Charlie: Ray, all airlines have crashed at one time or another, that doesn't mean that they are not safe.
Raymond: QANTAS. QANTAS never crashed.
Raymond: Never crashed. (Rain Man)
According to Wiki
It is often claimed, most notably in the 1988 movie Rain Man, that Qantas has never had an aircraft crash. While it is true that the company has neither lost a jet airliner nor had any jet fatalities, it had eight fatal accidents and an aircraft shot down between 1927 and 1945, with the loss of 63 people. Half of these accidents and the shoot-down occurred during World War II, when the Qantas aircraft were operating on behalf of Allied military forces. Post-war, it lost another two aircraft with the loss of 17 lives. To this date, the last fatal accident suffered by Qantas was in 1951.
Still, 59 years of never crashing is an enviable record. Perhaps a lot of this has to do with luck, but no doubt also a meticulous planning and safety record. Over the past several years, however, Qantas has had too many near-misses and almost fatal accidents to justify the continuing comfort and reassurance of its past record. While “skirmishes” with varieties of Qantas aircraft seem to be on the increase, the immediate problem now seems to be its fleet of A-380s
Aborted landing because of a front landing gear problem:
An A-380 with a tire burst while landing in Sydney. Note the passenger’s comment, “the wing is on fire”. They’re lucky the plane didn’t explode.
And the latest incident just yesterday:
News.com.au has this report: Qantas rejects union maintenance concerns following dramatic mid-air explosion on A380 posted at 12.42pm today:
QANTAS has rejected as "outrageous" union concerns over the outsourcing of maintenance of its aircraft, after the mid-air explosion on one of its A380s.
Well last year I happened to have a Qantas engineer in my cab (yes, we get all the gossip) who mentioned the very same thing. I remarked about Qantas’ remarkable safety record, and he interjected that he didn’t know how much longer this would continue because of “cutbacks and out-sourcing”. In other words, he felt Qantas was compromising its safety record because of “financial concerns”. Now if the problem was relegated to the new A-380s, since most new aircraft have “teething problems”, that would be understandable. But two years ago The Daily Telegraph listed Qantas safety incidents since 2006. As far as I’m aware, none of these “incidents” involved A-380s, which were first purchased by Qantas in 2008 (to date they have six A-380s), and that is by no means a compressive list of “incidents”.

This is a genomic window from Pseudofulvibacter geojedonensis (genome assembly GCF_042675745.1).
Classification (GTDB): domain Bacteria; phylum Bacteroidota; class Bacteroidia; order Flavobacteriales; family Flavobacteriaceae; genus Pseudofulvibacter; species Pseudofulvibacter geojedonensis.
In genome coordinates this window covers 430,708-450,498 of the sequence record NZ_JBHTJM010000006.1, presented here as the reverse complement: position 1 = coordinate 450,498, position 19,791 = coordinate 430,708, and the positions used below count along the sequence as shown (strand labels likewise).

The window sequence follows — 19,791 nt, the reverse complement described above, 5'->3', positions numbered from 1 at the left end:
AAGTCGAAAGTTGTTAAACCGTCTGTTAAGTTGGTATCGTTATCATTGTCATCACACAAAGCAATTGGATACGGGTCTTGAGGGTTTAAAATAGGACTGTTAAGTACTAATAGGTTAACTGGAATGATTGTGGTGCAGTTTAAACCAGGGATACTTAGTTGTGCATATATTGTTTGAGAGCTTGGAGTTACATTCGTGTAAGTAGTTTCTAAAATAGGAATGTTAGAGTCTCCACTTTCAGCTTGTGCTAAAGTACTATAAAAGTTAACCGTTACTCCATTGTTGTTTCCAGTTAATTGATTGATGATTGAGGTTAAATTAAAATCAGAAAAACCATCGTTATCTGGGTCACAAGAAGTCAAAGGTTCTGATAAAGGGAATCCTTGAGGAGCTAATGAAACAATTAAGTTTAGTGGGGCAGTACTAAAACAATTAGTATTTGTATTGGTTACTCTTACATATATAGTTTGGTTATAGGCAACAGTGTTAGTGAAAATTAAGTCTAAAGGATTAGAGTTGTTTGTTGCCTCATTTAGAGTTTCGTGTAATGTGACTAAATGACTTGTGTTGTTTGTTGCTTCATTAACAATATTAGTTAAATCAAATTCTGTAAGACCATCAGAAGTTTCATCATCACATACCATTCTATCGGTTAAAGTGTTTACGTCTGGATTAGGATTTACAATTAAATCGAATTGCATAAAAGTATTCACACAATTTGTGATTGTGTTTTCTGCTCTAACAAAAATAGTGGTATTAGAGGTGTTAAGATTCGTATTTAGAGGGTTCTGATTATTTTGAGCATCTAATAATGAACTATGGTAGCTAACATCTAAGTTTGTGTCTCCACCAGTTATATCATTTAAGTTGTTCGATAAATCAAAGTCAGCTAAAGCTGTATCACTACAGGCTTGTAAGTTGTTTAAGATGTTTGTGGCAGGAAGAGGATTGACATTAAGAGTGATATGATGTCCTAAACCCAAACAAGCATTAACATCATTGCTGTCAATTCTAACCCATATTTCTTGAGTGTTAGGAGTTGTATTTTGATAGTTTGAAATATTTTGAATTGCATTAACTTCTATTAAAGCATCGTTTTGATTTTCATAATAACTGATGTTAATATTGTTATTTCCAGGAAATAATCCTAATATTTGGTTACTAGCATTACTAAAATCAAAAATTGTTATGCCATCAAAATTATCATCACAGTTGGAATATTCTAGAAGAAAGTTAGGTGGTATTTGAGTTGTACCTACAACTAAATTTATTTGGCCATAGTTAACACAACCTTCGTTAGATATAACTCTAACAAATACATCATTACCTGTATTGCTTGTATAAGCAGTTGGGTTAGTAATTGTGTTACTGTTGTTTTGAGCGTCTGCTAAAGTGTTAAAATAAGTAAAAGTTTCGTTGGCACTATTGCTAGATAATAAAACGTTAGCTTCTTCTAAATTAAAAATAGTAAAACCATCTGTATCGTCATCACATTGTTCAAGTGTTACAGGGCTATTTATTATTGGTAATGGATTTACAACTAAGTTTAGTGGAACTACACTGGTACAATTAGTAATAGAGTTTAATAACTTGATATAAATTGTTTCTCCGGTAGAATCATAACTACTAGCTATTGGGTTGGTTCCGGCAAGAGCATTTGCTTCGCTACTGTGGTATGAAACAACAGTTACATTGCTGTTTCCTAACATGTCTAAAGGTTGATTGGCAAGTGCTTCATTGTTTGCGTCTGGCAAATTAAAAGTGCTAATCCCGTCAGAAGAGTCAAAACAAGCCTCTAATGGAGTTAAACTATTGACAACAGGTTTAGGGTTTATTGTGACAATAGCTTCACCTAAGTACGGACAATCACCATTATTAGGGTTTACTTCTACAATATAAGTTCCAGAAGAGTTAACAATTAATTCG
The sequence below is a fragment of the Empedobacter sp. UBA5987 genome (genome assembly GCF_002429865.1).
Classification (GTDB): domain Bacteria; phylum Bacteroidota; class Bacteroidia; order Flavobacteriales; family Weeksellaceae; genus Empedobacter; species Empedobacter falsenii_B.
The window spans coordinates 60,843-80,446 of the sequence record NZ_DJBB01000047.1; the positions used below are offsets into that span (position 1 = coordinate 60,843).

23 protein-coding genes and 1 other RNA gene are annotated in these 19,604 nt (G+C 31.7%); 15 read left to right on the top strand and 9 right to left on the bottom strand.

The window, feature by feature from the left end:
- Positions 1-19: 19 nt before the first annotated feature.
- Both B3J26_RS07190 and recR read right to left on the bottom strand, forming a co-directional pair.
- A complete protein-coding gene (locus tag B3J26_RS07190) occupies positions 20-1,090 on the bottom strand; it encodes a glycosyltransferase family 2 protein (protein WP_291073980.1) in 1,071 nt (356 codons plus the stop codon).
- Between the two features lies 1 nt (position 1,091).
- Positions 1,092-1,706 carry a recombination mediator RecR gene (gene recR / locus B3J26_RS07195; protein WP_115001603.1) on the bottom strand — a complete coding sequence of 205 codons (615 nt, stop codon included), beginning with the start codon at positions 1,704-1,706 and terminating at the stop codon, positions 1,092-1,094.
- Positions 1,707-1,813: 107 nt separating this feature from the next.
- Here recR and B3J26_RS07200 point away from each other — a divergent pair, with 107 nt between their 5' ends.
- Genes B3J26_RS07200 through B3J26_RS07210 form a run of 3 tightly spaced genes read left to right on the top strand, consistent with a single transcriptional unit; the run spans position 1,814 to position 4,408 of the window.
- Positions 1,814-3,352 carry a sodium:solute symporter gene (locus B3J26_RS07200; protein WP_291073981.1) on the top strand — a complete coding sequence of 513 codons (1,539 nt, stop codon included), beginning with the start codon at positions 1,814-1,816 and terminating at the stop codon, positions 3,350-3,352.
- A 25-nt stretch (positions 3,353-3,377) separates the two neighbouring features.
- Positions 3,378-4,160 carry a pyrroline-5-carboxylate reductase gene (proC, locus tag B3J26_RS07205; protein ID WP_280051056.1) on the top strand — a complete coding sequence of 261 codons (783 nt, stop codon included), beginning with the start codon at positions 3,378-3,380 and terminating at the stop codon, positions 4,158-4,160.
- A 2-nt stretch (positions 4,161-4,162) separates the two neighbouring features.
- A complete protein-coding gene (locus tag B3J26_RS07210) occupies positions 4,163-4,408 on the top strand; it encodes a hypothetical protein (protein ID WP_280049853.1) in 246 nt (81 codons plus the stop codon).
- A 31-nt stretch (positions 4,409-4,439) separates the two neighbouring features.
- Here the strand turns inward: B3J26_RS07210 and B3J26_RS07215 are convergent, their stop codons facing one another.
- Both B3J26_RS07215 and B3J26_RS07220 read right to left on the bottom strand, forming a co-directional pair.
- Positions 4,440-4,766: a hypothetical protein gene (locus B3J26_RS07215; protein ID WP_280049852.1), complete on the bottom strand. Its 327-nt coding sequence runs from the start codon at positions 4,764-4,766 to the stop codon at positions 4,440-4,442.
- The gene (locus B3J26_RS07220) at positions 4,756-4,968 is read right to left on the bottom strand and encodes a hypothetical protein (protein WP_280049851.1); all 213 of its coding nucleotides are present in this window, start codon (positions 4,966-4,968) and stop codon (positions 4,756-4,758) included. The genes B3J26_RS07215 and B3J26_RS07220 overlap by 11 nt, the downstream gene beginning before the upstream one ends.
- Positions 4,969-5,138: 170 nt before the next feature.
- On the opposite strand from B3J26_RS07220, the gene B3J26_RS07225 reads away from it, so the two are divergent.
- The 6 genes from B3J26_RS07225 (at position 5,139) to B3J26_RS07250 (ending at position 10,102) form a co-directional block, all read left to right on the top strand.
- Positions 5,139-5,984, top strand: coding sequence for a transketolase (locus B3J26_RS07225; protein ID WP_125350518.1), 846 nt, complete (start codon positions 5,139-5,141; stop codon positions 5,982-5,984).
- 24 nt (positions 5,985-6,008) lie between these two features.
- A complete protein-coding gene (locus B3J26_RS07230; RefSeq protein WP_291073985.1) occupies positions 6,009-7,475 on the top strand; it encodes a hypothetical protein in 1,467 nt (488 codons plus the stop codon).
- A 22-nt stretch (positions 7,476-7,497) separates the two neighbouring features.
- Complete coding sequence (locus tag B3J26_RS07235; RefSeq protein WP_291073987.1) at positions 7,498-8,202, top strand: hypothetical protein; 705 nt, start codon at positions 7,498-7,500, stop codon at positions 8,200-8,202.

My conversation with a Qantas engineer seems to have been confirmed by a report in the Herald Sun yesterday: Qantas engineers want full probe
ALAEA federal secretary Steve Purvinas said safety was a growing concern for Qantas engineers with continued outsourcing of maintenance work. "We know that the dramatic increase in the number of safety incidents involving Qantas jets coincides with an increase in the amount of work that is no longer carried out in-house," he said in a statement.(Emphasis added)
In the past 10 years, Qantas has shut down every in-house engine shop in Australia, he said, leading to a reduction in safety standards.
Heavy maintenance checks - which occur over the lifetime of the aircraft - on the A380s are carried out in Germany, while other maintenance has been increasingly outsourced to Singapore and Hong Kong, the association says.
"We have seen some pretty horrid results of maintenance from the overseas facilities - things that aren't reported in the press," he said.
"A bigger (incident) we have seen of late is, last year they had three engines on a 747 that weren't bolted correctly to the wings and they flew ... this aircraft for a month or so after a maintenance check in Hong Kong."
I sincerely hope that Qantas never crashes, because this airline has been a tremendous source of national pride for nearly 60 years, but as Simon and Garfunkel sang:
The words of the prophets are written on the subway walls
And tenement halls
And whispered in the sound of silence.